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HELP RED CROSS AND UNICEF HELP VICTIMS OF NATURAL DISASTERS

nancyk58

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Article from Danish free paper Urban dated 5.8 - [email protected] - translated by nancy Boysen

500,000 CHILDREN ARE DYING

UP TO 10 MILLION PEOPLE ARE AFFECTED BY MASSIVE DROUGHT IN EAST AFRICA, AND SHORTAGE OF EMERGENCY AID MEANS THAT HUNDRED THOUSANDS OF CHILDREN ARE IN ACUTE MORTAL DANGER

The life of 3-year-old Aden is threatened. For days he has been fleeing in very hot weather. Without water and food. His mother died of starvation during the escape from the southern Somalia.

Now he is staying in the refugee camp Dadaab together with his father Abdille, his two sibblings and his paternal grand-mother.

The camp is packed with malnourished children. Many are so weak that they have to be fed via a probe. Several of them are not going to survive, but their chance of survival is better than is the chance of survival for the children still being in drought-stricken Somalia.

The United Nations estimates that up to 500,000 children are malnourished as a consequence of the drought.

"There is a great risk of 500,000 children dying within few weeks
", says Steen Andersen who is director for Unicef. *)

Apart from hunger and shortage of fluid (water), the children are affected by a number of sequelas. Skin problems, eye problems and nails falling off - sufferings caused by malnourishment.

The aid agencies also fear that a measle epidemic will spread quickly in the drought-stricken areas.

"In these areas, measles is just as dangerous as hunger itself", says Steen Andersen.

EMERGENCY AID MUST ARRIVE IN TIME

If the children are to survive, it is very decisive that food, medicine and vaccines reach the destination in time.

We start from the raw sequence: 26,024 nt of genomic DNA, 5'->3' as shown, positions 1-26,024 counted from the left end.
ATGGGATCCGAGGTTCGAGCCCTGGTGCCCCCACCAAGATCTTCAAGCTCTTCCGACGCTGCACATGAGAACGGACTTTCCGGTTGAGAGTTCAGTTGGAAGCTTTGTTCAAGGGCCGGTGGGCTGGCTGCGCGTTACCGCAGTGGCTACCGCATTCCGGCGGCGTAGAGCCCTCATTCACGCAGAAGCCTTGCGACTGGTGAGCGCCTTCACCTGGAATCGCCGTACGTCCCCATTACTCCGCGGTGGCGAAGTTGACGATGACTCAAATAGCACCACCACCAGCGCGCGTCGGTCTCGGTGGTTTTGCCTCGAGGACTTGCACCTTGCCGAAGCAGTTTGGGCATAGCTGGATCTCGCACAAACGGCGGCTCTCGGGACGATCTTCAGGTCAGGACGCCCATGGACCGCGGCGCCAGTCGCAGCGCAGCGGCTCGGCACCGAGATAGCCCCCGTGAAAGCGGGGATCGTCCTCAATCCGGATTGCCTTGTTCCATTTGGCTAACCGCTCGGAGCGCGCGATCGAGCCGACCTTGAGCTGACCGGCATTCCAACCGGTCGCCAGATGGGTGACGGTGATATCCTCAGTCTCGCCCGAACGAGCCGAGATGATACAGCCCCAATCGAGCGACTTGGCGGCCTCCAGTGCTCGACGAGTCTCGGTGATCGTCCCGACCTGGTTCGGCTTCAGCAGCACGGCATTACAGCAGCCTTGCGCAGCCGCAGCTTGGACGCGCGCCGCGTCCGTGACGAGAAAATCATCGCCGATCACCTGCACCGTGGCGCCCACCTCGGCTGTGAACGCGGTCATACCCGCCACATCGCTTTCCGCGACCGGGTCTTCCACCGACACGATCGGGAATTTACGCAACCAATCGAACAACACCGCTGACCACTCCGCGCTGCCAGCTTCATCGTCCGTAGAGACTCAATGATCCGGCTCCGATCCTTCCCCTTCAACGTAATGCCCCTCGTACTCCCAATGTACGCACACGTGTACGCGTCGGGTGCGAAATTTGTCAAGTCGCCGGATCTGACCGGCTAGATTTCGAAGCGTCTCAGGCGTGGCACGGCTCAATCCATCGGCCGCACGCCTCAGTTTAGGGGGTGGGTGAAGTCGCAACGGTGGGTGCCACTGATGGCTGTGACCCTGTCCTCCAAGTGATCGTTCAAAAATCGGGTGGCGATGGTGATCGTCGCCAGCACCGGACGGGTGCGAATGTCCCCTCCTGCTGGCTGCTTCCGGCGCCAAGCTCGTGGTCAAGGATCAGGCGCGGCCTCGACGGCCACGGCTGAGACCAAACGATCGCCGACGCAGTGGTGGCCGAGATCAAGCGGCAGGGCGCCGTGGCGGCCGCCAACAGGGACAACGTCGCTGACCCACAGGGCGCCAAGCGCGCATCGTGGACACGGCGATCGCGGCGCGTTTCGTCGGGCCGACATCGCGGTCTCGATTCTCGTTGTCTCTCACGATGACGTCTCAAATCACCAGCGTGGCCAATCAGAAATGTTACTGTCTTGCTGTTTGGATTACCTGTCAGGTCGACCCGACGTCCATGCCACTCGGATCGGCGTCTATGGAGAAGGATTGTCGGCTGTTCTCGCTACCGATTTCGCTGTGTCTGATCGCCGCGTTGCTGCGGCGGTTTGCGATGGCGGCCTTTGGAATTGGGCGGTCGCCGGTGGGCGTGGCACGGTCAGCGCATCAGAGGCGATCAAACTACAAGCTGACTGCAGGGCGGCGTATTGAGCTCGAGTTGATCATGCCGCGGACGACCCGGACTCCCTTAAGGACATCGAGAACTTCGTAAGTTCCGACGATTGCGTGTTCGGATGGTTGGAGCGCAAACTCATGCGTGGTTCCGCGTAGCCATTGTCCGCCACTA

Red Cross has handed out food to 162,000 people in Somalia, but now the stocks in Kenya and Somalia are empty.

"Unless we receive more money, children will die. I do not know how many, but there is no doubt that the lives of thousands of children are threatened", says Stefan Islandi who is deputy head for Danish Red Cross's department in Somalia.

A total of 10 million people are presumably affected by the East-African drought. In Somalia alone, about 3.5 million people are presumably affected.

Food for around 200,000 people are underway by ship and trucks, but it might take some weeks before the food reaches its destination.

It is very difficult to get the supplies of emergency aid to the needy, because some parts of Somalia are controlled by the al-Quada-linked militsia, Al-Shabaab.

AIRLINES ASSISTING

Unicef estimates that there is a total need of 300 million dollars in emergency aid for the drought-stricken areas in the Horn of Africa.

So far Unicef has collected about 100 million dollars, and Unicef's warehouses (stocks) are full of food and probe food waiting to be flown into Africa.


UNICEF has asked a number of airlines to make aircrafts available. Lufthansa, British Airways, UPS and Virgin have responded positively according to Unicef.

Also ordinary Danes have supported the droughtstricken Africans. Until 5 August the Danes have donated 5 million Danish kroner to Unicef and 6 million Danish kroner to Red Cross.

The donations correspond to the Pakistan collections in 2010, but do not reach the HAITI collection to which the Danes donated 27-28 million Danish kroner to Unicef alone.

--------------------

*) Steen Andersen is the Secretary-General of UNICEF, Denmark
 

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NEWS IN RELATION TO NATURAL DISASTERS ON 5 OCTOBER 2011